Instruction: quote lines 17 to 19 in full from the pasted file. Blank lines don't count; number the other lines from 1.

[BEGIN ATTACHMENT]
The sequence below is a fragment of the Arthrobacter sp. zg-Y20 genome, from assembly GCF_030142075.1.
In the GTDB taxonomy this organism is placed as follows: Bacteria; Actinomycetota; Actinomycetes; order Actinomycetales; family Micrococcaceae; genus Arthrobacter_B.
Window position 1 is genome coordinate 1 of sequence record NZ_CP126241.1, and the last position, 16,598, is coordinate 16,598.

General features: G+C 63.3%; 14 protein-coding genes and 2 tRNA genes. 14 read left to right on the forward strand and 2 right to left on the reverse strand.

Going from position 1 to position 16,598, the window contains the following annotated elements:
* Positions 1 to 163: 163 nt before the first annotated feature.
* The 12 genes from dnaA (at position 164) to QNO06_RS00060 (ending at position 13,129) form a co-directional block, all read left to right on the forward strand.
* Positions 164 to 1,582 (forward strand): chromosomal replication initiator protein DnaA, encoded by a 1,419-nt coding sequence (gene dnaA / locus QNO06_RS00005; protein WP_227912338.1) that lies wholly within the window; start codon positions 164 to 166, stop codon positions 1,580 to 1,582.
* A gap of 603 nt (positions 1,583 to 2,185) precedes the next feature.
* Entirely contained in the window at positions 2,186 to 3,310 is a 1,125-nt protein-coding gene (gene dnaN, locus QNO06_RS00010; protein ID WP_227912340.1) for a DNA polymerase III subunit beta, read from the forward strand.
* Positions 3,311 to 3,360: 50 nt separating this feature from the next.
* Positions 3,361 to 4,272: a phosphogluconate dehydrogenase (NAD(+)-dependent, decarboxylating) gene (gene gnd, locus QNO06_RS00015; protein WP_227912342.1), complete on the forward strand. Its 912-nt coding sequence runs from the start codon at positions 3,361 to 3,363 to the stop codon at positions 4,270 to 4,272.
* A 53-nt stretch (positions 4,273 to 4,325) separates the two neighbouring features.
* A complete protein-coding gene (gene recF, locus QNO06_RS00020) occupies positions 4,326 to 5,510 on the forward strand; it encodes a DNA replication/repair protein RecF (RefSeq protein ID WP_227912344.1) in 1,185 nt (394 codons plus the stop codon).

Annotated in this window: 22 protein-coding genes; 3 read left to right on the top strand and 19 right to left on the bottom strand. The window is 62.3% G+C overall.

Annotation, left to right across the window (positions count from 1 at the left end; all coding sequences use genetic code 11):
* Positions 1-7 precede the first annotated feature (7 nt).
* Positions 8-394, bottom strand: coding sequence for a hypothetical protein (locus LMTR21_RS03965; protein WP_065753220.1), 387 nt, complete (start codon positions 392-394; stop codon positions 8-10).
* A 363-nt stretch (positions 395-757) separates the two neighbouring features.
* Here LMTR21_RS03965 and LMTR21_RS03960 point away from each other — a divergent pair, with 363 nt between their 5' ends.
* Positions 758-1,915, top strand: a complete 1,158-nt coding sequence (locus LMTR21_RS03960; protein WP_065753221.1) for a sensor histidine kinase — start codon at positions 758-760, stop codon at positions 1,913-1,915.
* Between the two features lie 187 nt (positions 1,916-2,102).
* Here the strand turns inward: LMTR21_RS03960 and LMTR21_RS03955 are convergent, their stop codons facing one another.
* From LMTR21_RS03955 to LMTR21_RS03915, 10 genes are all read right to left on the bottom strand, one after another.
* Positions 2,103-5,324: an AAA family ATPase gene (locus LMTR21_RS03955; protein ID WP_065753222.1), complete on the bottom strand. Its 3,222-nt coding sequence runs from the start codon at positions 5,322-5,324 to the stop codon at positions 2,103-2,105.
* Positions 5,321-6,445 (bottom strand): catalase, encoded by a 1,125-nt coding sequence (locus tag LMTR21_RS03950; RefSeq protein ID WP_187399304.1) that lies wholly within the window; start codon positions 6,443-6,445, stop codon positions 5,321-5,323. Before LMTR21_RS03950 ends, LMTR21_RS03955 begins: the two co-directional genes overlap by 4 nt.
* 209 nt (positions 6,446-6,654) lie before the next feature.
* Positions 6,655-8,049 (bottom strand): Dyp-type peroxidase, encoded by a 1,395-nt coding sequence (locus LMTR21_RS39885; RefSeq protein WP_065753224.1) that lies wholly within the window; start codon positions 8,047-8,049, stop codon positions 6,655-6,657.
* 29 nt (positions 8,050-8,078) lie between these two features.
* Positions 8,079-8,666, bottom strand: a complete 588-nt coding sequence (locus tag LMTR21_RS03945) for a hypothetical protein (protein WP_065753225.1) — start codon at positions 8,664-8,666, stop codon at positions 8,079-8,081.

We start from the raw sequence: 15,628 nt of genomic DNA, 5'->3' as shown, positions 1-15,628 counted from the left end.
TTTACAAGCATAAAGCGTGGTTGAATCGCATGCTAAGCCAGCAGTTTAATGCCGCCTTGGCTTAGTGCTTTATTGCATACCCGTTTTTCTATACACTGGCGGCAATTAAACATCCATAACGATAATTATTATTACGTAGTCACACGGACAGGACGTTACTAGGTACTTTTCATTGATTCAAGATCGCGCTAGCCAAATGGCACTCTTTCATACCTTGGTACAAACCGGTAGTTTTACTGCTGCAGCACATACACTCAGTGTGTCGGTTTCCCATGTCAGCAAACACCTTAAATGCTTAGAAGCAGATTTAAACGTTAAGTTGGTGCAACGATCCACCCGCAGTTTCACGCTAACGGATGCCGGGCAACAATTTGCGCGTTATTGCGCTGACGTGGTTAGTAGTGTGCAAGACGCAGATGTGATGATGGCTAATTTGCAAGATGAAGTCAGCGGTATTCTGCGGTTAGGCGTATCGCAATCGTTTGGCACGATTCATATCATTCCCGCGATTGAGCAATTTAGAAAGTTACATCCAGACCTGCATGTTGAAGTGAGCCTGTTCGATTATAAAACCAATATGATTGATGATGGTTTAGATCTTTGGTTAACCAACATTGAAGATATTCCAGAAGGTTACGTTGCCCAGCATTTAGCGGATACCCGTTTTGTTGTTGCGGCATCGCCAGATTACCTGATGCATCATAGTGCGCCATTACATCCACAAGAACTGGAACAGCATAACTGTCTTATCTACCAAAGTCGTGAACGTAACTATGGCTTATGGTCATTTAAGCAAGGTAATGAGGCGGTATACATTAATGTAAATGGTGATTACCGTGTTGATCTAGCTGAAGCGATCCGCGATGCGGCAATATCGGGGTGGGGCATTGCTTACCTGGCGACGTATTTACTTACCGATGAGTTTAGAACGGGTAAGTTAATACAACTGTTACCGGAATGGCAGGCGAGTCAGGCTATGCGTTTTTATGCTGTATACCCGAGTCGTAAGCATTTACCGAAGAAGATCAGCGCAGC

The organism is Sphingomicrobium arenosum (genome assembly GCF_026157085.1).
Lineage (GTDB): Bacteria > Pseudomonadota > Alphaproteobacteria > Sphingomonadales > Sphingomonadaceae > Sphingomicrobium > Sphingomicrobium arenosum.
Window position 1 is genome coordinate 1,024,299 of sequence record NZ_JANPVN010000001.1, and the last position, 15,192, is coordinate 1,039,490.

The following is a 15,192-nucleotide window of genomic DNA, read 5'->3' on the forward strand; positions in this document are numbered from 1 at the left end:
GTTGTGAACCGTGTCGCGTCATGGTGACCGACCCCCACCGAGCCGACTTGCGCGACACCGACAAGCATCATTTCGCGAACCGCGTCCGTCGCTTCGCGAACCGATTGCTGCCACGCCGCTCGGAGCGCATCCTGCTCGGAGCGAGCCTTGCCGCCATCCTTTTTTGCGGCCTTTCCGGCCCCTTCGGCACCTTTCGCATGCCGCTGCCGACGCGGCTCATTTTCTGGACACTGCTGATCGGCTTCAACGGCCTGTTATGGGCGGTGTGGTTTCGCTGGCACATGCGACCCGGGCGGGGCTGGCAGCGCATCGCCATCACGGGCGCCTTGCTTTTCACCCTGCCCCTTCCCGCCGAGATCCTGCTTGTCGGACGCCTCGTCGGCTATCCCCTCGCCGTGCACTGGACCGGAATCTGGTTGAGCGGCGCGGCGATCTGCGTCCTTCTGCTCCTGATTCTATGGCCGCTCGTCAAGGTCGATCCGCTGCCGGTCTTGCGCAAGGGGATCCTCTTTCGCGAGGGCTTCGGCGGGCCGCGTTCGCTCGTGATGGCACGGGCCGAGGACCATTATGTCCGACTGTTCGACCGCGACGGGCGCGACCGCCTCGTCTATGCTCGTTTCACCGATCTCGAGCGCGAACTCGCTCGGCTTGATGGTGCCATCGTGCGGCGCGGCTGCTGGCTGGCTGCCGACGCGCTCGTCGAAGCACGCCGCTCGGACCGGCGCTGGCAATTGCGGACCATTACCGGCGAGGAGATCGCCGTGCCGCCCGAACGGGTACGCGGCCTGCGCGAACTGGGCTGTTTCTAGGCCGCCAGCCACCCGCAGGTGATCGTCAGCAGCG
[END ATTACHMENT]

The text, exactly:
* Positions 1-7 precede the first annotated feature (7 nt).
* Positions 8-394, bottom strand: coding sequence for a hypothetical protein (locus LMTR21_RS03965; protein WP_065753220.1), 387 nt, complete (start codon positions 392-394; stop codon positions 8-10).
* A 363-nt stretch (positions 395-757) separates the two neighbouring features.